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Alberta Diary

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David Climenhaga, author of the Alberta Diary blog, is a journalist, author, journalism teacher, poet and trade union communicator who has worked in senior writing and editing positions with the Toronto Globe and Mail and the Calgary Herald. His 1995 book, A Poke in the Public Eye, explores the relationships among Canadian journalists, public relations people and politicians. He left journalism after the strike at the Calgary Herald in 1999 and 2000 to work for the trade union movement. Alberta Diary focuses on Alberta politics and social issues.

Tip for Tories: A grown-up conversation about debt will pay political dividends

| November 9, 2012
Peter Lougheed

As Alberta's Tories gather today in Calgary to celebrate Peter Lougheed leading them out of the Social Credit wilderness 41 years ago, they will expend plenty of energy feuding over disinviting their federal Conservative brethren from future affairs of this nature.

In the past, federal Conservatives have been automatically entitled to vast votes at Alberta Progressive Conservative bunfests like the Cowtown annual general meeting today and tomorrow.

But so many of Prime Minister Stephen Harper's Alberta caucus tilted openly in favour of the radically market-fundamentalist Wild Rosehip Tea Party during last April's provincial election that moves are afoot to sever the ties that bound.

Judging from her comments on CBC radio this morning, notwithstanding federal Conservative candidate Joan Crockatt's Calgary-Centre by-election sign on her home's front lawn, the idea of a Tory v. Tory political divorce appears to have Premier Redford's imprimatur.

Certainly the Harperites have come to be seen in Ms. Redford's inner circle as a Wildrose Fifth Column that needs to be driven from the encampment before the government faces, as they like to say in conservative circles, an existential crisis.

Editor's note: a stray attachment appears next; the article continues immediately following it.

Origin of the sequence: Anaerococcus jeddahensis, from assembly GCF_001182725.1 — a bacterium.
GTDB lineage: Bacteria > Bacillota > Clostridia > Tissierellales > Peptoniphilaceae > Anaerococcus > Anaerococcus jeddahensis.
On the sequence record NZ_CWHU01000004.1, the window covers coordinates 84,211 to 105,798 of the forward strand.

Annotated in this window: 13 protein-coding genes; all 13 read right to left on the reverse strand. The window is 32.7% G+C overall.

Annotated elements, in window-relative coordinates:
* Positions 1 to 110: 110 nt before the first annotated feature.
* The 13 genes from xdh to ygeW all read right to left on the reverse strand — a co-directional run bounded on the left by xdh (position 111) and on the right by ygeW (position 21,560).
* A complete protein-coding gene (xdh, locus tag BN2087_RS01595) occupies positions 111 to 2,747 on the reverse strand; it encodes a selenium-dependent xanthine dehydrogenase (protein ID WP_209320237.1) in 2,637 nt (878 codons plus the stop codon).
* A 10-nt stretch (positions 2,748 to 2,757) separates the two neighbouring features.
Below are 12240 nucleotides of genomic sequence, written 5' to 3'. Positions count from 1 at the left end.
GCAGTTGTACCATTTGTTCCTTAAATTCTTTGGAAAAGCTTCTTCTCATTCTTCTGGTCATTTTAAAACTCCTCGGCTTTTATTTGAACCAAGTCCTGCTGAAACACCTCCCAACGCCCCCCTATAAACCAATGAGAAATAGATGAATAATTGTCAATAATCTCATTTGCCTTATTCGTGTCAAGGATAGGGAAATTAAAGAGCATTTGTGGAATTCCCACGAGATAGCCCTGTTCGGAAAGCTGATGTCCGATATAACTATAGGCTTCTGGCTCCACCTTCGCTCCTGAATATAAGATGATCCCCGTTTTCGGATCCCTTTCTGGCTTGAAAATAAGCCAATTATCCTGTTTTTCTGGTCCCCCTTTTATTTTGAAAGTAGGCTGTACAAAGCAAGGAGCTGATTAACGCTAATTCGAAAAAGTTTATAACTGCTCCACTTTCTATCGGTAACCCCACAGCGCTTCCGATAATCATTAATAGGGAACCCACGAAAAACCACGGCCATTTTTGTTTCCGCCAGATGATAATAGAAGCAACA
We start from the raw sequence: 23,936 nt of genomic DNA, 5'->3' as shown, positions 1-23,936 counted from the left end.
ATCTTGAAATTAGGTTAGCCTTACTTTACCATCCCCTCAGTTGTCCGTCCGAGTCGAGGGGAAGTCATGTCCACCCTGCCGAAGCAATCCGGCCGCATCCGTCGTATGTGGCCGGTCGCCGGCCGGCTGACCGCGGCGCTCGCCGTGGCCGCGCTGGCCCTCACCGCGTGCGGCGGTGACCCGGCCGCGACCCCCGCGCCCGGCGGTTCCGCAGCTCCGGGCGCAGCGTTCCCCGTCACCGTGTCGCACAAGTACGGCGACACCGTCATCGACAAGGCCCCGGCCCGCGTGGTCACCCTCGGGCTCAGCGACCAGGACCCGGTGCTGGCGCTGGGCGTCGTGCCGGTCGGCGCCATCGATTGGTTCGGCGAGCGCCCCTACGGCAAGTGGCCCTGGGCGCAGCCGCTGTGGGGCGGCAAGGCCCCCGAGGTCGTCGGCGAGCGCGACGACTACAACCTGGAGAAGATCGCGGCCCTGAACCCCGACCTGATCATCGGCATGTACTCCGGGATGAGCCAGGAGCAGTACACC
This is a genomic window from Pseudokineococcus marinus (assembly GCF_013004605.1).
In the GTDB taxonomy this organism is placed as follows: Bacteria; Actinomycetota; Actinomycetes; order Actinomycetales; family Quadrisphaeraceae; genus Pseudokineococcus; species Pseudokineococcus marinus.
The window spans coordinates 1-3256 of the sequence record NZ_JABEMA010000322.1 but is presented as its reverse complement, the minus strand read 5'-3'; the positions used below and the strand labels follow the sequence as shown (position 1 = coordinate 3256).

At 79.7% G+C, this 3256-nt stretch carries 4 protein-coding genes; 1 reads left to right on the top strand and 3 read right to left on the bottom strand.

This will be entertaining, but it is nevertheless a pity since there are topics that could be more profitably pondered by the gathered Redford Tory weighty ones -- indeed, by all Albertans. Prominent among them would be a grownup conversation about debt, deficits and fair taxation, issues that are certain to bedevil this party in the months ahead.

For an awfully long time now out here in the New West, the only people we've listened to on those particular subjects have been pre-Wildrose market-fundamentalists like Ralph Klein, our (un)Progressive Conservative premier from 1992 to 2006 who through his government's mismanagement did so much damage to Alberta's infrastructure and social fabric it could almost be described as vandalism.

Klein has now passed from the political scene, of course, to be replaced in 2006 by Ed Stelmach, who realized that he needed to move his party toward the centre for it to survive, and last year by Redford, who confirmed and proved the wisdom of her predecessor's assessment.

But Klein's neoconservative nostrums and notions continue to be the conventional wisdom many in his old party and everyone in Wildrose circles, all of it amplified through the media echo chamber. These include:

1.    All debt is bad. Always.

2.    All deficits are bad. Always.

3.    Revenue may never be increased, except by happenstance.

4.    And, of course, we should run our province’s budget as if it were our family's budget.

The problem with this dogma, tattooed on the back of Wildrose Party Leader Danielle Smith's left hand for easy reference during public meetings, is that it is mainly baloney, and contradictory to boot. (The bit about the tattoo was a joke. I don't know Smith well enough to know if she has any tattoos. But you get the idea.)

Since the same fundamentalists and their media acolytes have persuaded us all for the moment that any kind of fair taxation -- or even bothering to collect 100 per cent of the ludicrously low taxes and royalties we levy against some businesses -- is just not on, this means reducing benefits to citizens, limiting public services and doing without needed facilities are the only mechanisms available to eliminate the supposed evils of deficits and debt.